- To improve liver function, take three grams of turmeric three times a day for 12 weeks.
- Improve cardiovascular function by taking 150 mg of curcumin daily for eight weeks.
- For weight loss, take 400-600 mg of curcumin powder three times a day.
- To increase antioxidants in the body, take 500 mg daily for three months.
Curcumin is usually safe in small to moderate doses. Side effects have been reported in some users taking high dosages. These side effects include:
- Stomach upset (GERD)
- Increased risk of bleeding
- Low blood pressure
Taking high doses of curcumin may interfere with iron absorption. Use this supplement sparingly if you have an iron deficiency, or check with your doctor.
Curcumin is a blood thinner, so you should stop taking it two weeks before surgery.
Don’t use medicinal turmeric without talking to your healthcare provider if you are on Warfarin, Plavix or other blood thinners (or if you use aspirin regularly), acid reflux medication or diabetes medication.
To relieve joint pain after an intense workout, stack cartilage-protecting curcumin, glucosamine (a combination of glucose and the amino acid glutamine), and fish oil.
Many studies confirm glucosamine’s ability to reduce joint pain and help build new cartilage. Fish oil, like curcumin, reduces the risk of heart disease and has anti-inflammatory properties to protect muscles.
- Recommended dose:
- Fish oil, two to three grams with breakfast and dinner
- Curcumin, 200-500 mg two to three times per day
- Glucosamine, 1500-2000 mg divided into two or three doses
For the relief of mild to moderate high blood pressure or joint pain, stack garlic and turmeric supplements fight inflammation while preventing blood platelets from clumping.
In a study comparing saffron with fluoxetine (generic Prozac), the results showed the subjects who took saffron extract experienced the same level of improvement as subjects who received fluoxetine.
Curcumin vs. Saffron Comparison:
- In studies on natural antidepressants, both saffron and turmeric (curcumin) were found to treat depression as efficiently as fluoxetine.
- It will take six to eight weeks to see results from saffron or curcumin when treating depression.
- Both supplements have few side effects.
- Turmeric (curcumin) supplements are more widely available than saffron supplements, in many different formulations.
Resveratrol, a polyphenol found in red wine, peanuts, and cranberries, has antioxidant properties that may treat cancer and cardiovascular disease.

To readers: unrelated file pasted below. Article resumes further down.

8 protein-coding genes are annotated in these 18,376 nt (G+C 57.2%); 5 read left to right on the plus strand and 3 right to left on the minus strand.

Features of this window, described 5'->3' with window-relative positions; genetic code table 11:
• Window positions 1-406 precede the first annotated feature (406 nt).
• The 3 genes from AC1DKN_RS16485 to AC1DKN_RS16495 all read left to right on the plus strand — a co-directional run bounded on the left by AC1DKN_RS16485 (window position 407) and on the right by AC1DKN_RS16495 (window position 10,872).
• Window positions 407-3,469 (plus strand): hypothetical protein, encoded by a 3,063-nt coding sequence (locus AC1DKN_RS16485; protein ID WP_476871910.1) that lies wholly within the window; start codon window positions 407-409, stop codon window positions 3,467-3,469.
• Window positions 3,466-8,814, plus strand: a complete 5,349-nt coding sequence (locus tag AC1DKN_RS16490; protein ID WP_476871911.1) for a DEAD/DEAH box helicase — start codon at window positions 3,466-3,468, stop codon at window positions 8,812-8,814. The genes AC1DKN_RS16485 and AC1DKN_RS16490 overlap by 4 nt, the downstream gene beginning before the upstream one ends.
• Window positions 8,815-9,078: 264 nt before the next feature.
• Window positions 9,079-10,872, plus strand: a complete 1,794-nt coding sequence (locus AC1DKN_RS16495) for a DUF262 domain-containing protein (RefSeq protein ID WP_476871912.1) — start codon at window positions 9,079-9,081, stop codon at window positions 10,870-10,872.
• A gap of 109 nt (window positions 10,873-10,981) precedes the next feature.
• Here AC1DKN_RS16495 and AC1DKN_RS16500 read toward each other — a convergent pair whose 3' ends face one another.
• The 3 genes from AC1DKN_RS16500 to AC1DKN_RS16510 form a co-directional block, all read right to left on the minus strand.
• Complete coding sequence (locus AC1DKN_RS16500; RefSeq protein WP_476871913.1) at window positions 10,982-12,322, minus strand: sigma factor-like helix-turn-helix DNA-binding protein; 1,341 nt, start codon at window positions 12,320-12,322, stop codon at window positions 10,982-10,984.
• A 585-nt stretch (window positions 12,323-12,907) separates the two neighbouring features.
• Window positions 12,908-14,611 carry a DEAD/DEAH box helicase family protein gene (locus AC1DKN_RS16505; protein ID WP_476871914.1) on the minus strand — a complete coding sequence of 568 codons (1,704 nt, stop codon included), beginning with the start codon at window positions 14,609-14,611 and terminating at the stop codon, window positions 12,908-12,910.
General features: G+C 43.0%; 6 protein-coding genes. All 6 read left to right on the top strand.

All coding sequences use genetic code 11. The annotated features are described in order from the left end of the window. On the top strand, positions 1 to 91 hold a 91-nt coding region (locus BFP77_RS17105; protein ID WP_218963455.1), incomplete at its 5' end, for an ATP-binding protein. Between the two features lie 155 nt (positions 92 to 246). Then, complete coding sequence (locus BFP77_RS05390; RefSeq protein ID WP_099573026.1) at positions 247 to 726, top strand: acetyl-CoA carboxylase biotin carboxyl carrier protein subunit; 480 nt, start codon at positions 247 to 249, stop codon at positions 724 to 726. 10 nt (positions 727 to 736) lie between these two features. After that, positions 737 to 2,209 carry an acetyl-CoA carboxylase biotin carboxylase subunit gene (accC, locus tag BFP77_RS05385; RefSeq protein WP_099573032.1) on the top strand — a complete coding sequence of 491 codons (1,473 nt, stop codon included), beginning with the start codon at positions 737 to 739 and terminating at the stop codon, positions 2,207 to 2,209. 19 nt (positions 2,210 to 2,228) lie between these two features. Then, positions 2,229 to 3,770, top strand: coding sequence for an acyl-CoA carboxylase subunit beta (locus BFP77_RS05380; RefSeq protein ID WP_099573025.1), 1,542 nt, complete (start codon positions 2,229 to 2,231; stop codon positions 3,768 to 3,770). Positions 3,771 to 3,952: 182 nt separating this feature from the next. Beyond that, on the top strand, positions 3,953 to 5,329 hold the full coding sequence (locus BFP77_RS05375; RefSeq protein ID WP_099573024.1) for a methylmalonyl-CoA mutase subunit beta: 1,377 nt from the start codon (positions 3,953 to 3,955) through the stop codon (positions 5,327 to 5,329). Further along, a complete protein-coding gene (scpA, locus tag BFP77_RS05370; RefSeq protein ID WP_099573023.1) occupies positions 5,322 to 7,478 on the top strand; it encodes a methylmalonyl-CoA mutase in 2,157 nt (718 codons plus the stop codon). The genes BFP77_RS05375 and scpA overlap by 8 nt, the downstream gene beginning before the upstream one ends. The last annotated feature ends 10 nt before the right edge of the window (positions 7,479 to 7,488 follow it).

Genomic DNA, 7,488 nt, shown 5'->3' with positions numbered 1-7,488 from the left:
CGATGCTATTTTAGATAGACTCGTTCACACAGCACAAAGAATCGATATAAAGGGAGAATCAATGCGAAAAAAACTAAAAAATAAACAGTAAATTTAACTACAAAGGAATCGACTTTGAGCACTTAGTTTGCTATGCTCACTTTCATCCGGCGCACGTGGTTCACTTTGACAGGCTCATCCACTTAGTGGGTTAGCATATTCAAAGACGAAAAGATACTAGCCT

It may also have anti-aging properties, according to studies conducted on mice and fish.
Curcumin vs. Resveratrol Comparison:
- Resveratrol and curcumin both exhibit anti-inflammatory properties and a study shows they both may suppress immune responses on T-cells and B-cells.
- Curcumin and resveratrol both have blood thinning properties, and shouldn’t be used if you’re on Warfarin.
- Resveratrol has been shown to be effective against prostate cancer.
3. Soy Isoflavones
Soy may lower your risk of heart disease and some types of cancer. Soy Isoflavones are phytoestrogens – they act like the hormone estrogen in the body, and are often used to treat the symptoms of menopause.
Curcumin vs. Soy Isoflavones Comparison:
- Soy isoflavones may stimulate the growth of breast cancer cells, according to some studies.
- Regular consumption of soy has been reported to cause poor memory and cognitive function), while curcumin is known to improve mental clarity.
- Curcumin has proven weight loss and fat burning properties; soy isoflavones help control metabolic syndrome to reduce the chance of obesity
Curcumin receives so many accolades from users and natural health experts, you may think “What’s the catch?”, but there isn’t any – at least not one scientists and doctors have uncovered yet.
Remember to buy medicinal turmeric, which is clearly marked (usually with curcumin somewhere next to it on the label). As long as you buy turmeric from the vitamin store or vitamin aisle, you’ll be safe.
If you mistake turmeric spice for powdered curcumin, you won’t get many health benefits, but you won’t suffer any side effects, either.
Look for curcumin supplements from with black pepper or BioPerine for maximum absorption.